I’ve been thinking long and hard about where to begin the discussion on best practices to minimize unnecessary tension in the bow arm. The complexities of bow technique development for good tone production, various articulations, dynamics, and expression can easily lead one to develop bad habits somewhere along the way.
The most common problems with bow arm tension in players of ALL levels are:
- a stiff hand (sometimes caused by poor bow hold, in which fingers are too close together or too far apart, causing lack of flexibility/mobility in bow fingers and inability to transfer weight)
- a straight/stiff thumb (making complex bow strokes difficult and general limit of resonance in tone; can cause tendonitis)
- locking at the elbow (resulting in lack of follow-through, not bowing parallel to bridge, and/or generally small sound)
- raised shoulder (often originates from not engaging the shoulder blade, not breathing well, or incorrect string crossing technique; sound gets “trapped” in shoulder)
- locked wrist (often a side effect of stiff thumb and/or hand; prevents good tone and ring through the instrument; also, can cause tendonitis)
During my undergraduate studies, remedial exercises for some of these took up the biggest bulk of my practice time (never mind learning the notes of my repertoire!). It was NOT easy to change after playing with so much tension for over a decade prior. Having extreme performance anxiety didn’t help either.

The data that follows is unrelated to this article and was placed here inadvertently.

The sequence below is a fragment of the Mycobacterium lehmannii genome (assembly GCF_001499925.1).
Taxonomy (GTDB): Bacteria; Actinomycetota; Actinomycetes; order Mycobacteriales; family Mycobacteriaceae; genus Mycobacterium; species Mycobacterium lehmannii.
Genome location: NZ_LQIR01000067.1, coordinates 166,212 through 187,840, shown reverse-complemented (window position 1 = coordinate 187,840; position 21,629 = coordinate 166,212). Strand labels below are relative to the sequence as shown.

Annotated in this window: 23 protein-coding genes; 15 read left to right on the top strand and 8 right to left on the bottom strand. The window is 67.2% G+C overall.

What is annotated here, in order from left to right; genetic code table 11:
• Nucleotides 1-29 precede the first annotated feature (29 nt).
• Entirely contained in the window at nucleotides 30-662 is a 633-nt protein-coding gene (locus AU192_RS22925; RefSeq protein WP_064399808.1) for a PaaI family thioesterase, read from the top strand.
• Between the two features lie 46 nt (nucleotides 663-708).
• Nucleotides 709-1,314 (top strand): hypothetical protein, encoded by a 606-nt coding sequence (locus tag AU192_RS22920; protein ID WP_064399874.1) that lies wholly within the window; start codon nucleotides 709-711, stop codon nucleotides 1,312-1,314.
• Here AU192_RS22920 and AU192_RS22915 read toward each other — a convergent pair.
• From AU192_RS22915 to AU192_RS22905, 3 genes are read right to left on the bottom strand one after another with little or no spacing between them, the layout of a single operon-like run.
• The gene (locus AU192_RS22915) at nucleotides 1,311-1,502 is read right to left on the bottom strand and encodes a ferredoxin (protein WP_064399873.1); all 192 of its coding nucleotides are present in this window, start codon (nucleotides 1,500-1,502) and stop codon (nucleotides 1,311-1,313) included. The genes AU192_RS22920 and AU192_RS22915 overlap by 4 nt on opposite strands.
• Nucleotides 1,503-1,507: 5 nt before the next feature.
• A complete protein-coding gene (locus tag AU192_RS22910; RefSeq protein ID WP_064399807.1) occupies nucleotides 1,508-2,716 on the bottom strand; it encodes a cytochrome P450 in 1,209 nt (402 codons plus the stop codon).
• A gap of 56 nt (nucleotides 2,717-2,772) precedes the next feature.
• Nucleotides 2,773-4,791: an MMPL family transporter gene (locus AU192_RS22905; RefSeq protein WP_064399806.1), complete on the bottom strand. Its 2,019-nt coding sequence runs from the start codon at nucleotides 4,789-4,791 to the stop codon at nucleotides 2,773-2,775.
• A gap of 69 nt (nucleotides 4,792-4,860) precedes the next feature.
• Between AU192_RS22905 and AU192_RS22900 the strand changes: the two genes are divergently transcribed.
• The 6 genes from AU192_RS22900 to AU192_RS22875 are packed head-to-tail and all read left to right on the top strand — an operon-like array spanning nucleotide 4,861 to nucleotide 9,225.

Thankfully, my amazing teacher, Daniel Phillips was super patient with me and introduced me to the Dounis method. At first glance, The Dounis Collection was very intimidating, as it takes technique to the extremes and really tests one’s limits. However, if practiced correctly and under good guidance, this method can help solve many problems and unlock a player’s natural abilities to be put to their best use. In fact, Daniel Phillips explains how to navigate some of these exercises really well in his new series on Tonebase . I recently joined this community, and watching his videos were like a big flashback to our lessons. These videos are great for players of a wide range of abilities and always great to review time and time again to feel more comfortable in the body.
Another great source of exercises for helping navigating bow arm tension comes from Paul Rolland’s pedagogy approach. This is a method I wish I was exposed to growing up but am very happy to have some access to now from a teacher’s perspective. While the Paul Rolland “action studies” are often taught to beginning students as a way to sow seeds to create healthy and sensitive technique with good rhythmic response, they are also great “back to basics” exercises for even the most seasoned players. The repetition of some of these very simple exercises can make it easier to change or rebuild the feeling of technique.
I hope these resources give you a starting place to explore.
Happy Holidays and New Year!